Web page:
JUSTICE LEAGUE OF AMERICA VOL. 1: WORLD’S MOST DANGEROUS
Written by Geoff Johns, Matt Kindt, Jeff Lemire
Art by David Finch, Brett Booth, Doug Mahnke
Published by DC Comics
Release Date: November 6, 2013
The machinations and questions of how honorable the intensions of A.R.G.U.S. are is at the forefront of this volume of Justice League of America, a graphic novel that takes readers from the inception of the team all the way into the middle of Trinity War, the precursor to Forever Evil, which is in stores now. Geoff Johns weaves a strong tale of how this team is built, and he chooses his cast brilliantly. The characters are rough around the edges to begin with, a team that is manufactured and has no chemistry, but are interesting, nonetheless. Reading this crew come together is entertaining, especially with strong dialogue and an intriguing plot from Johns, and the collection flows into Trinity War very well. This is the best we have seen Hawkman, Martian Manhunter, and some would argue Catwoman (though she needs to zip up) in the New 52 and Johns does an excellent job of building this into a solid title that holds it’s own against Justice League as one of the best team books in the DCU. The collection does take a sidestep as the Trinity War issues come into play as only the JLA issues are included in this volume, but overall the writing is very strong. The collection also includes the Martian Manhunter backup stories by Matt Kindt, which are excellent character spotlights and bring a new light to the enigmatic Manhunter and give us a glimpse inside his immense (and intense) mind. Overall, this is a very well written collection that suffers only from an awkward final set of issues to have included in this volume, but for anyone interested in Trinity War or Forever Evil, this is a fantastic lead-in series from Johns.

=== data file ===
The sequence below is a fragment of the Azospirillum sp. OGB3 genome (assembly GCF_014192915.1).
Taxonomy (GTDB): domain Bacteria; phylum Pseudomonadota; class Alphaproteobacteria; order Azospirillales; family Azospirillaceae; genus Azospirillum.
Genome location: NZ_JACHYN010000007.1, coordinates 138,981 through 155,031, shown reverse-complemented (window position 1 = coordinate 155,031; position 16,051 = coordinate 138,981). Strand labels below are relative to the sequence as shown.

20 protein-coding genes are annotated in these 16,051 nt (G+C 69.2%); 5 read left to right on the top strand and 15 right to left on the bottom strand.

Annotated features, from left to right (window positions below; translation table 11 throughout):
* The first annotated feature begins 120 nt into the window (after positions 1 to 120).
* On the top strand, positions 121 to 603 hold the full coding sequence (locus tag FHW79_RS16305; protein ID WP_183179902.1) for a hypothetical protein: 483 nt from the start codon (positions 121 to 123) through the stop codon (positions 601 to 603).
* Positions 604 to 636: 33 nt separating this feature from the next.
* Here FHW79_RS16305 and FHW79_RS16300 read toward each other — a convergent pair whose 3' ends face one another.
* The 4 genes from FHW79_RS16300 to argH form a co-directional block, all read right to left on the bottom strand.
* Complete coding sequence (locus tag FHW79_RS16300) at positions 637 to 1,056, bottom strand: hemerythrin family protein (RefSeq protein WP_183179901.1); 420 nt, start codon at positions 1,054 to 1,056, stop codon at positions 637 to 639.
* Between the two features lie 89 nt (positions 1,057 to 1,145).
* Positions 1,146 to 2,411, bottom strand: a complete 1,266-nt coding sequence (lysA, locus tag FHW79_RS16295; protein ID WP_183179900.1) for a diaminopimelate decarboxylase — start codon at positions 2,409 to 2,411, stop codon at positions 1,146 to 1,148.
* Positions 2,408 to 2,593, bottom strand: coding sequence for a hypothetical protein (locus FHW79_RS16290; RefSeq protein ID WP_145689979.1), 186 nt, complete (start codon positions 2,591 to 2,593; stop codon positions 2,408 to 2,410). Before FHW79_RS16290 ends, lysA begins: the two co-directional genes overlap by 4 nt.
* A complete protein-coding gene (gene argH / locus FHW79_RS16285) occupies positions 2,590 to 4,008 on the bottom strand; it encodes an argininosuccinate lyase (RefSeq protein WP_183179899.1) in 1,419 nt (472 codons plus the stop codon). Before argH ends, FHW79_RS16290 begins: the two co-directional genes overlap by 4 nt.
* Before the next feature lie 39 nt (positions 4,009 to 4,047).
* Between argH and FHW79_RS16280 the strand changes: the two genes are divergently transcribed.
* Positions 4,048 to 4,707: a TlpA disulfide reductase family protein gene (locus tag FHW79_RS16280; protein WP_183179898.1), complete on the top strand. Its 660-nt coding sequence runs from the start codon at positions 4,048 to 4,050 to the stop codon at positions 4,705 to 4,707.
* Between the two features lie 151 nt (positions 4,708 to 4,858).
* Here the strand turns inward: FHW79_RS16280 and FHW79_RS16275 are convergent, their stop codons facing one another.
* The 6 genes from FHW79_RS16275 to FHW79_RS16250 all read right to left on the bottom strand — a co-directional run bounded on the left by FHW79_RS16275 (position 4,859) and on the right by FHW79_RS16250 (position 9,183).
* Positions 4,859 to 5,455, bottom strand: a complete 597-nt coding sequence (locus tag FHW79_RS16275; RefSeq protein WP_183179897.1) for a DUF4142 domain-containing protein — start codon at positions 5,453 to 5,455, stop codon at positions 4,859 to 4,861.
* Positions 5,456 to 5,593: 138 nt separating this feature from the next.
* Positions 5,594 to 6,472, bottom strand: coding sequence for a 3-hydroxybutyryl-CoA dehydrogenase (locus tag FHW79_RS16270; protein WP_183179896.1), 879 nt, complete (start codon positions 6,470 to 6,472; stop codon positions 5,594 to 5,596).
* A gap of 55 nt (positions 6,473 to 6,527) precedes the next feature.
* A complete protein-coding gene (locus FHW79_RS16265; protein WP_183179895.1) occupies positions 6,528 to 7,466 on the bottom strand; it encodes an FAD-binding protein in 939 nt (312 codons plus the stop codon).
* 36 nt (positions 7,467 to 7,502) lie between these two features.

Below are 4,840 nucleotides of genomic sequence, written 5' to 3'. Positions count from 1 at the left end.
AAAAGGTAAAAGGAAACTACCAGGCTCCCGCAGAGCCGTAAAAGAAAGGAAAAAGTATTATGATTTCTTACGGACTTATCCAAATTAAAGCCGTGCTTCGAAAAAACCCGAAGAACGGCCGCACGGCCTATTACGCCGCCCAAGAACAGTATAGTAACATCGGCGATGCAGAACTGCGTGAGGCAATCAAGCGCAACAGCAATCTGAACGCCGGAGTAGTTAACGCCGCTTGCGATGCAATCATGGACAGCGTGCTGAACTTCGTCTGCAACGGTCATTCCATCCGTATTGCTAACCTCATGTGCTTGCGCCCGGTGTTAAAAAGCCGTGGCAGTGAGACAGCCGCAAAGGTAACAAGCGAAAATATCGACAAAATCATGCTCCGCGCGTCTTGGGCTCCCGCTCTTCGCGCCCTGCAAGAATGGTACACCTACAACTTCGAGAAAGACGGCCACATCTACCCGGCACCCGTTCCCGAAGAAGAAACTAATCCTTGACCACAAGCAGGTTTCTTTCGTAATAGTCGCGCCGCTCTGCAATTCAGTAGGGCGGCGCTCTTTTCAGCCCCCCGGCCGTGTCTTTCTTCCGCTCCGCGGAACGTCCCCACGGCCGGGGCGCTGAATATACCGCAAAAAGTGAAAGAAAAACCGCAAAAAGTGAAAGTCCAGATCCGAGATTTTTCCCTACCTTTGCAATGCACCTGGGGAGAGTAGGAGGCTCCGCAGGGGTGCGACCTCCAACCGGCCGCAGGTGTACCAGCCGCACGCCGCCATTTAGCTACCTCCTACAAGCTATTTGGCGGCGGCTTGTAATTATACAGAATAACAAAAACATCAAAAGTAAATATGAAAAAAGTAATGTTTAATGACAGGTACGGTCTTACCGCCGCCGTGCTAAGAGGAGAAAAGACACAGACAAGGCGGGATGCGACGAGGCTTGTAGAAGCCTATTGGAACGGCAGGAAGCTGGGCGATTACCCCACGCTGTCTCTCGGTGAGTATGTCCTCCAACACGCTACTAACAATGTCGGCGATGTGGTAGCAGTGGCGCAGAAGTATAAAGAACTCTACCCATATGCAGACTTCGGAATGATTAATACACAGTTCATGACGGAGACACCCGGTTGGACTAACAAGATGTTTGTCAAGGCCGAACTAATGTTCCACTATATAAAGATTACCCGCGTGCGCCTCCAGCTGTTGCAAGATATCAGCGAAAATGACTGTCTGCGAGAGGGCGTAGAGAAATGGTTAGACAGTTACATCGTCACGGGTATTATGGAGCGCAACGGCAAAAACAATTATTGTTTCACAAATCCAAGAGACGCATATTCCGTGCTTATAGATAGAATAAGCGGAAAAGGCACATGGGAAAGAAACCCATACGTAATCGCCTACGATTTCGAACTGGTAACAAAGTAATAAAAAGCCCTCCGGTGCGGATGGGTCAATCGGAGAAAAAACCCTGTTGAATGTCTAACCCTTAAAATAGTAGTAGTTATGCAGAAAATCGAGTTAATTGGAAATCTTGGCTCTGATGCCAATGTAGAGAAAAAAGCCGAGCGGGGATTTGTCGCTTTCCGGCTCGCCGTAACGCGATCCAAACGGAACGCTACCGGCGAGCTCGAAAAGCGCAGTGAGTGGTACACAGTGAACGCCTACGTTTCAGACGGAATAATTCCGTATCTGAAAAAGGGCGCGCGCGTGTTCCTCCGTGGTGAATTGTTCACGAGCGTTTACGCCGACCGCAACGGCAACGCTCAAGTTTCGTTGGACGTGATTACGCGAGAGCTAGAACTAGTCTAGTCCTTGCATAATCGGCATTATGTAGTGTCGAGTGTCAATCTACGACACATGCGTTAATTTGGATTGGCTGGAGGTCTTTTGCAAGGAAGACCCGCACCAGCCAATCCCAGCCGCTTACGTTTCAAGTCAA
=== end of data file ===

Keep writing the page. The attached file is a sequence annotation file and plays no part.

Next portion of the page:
The artwork in this collection grows stronger by the issue as David Finch passes the torch to Brett Booth and Doug Mahnke comes in for the Trinity War issues. Finch’s work is not his strongest, and some odd colour choices highlight some oddities in the artwork. The collection gets stronger when Brett Booth comes on the scene and his issues provide a great lead-in to Mahnke’s issues. The work of Mahnke & Booth highlights some strong visual storytelling that solidifies this as a premiere superhero book. The art in the backup stories is interesting as well, with some issues taking risks that pay off well.
The first volume of Justice League of America showcases how well this series is written and how some great characters can soar when written well. The inclusion of some issues in this collection makes things a bit shaky at points, but strong writing and art that is solid, for the most part, highlight an enjoyable collection in one of DC’s stronger series. This is a must read for anyone interested in the big stories of the DCU and I look forward to sinking my teeth into more.